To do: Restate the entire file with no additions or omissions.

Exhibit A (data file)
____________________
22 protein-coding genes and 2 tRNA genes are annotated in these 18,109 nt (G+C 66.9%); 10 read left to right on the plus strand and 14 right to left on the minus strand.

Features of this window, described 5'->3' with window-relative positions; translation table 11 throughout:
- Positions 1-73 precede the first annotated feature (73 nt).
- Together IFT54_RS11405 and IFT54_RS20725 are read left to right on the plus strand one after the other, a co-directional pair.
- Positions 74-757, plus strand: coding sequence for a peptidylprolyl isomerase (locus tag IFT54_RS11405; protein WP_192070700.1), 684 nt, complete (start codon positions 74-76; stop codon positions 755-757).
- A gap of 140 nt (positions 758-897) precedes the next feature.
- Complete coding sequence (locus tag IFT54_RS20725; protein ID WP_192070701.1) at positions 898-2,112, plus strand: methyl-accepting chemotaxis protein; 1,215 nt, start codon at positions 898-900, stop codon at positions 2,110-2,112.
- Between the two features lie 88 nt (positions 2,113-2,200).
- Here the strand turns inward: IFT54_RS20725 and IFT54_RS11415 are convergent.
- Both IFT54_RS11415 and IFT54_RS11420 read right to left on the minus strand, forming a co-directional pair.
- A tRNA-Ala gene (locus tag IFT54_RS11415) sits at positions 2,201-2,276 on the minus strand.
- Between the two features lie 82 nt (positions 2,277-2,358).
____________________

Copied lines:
22 protein-coding genes and 2 tRNA genes are annotated in these 18,109 nt (G+C 66.9%); 10 read left to right on the plus strand and 14 right to left on the minus strand.

Features of this window, described 5'->3' with window-relative positions; translation table 11 throughout:
- Positions 1-73 precede the first annotated feature (73 nt).
- Together IFT54_RS11405 and IFT54_RS20725 are read left to right on the plus strand one after the other, a co-directional pair.
- Positions 74-757, plus strand: coding sequence for a peptidylprolyl isomerase (locus tag IFT54_RS11405; protein WP_192070700.1), 684 nt, complete (start codon positions 74-76; stop codon positions 755-757).
- A gap of 140 nt (positions 758-897) precedes the next feature.
- Complete coding sequence (locus tag IFT54_RS20725; protein ID WP_192070701.1) at positions 898-2,112, plus strand: methyl-accepting chemotaxis protein; 1,215 nt, start codon at positions 898-900, stop codon at positions 2,110-2,112.
- Between the two features lie 88 nt (positions 2,113-2,200).
- Here the strand turns inward: IFT54_RS20725 and IFT54_RS11415 are convergent.
- Both IFT54_RS11415 and IFT54_RS11420 read right to left on the minus strand, forming a co-directional pair.
- A tRNA-Ala gene (locus tag IFT54_RS11415) sits at positions 2,201-2,276 on the minus strand.
- Between the two features lie 82 nt (positions 2,277-2,358).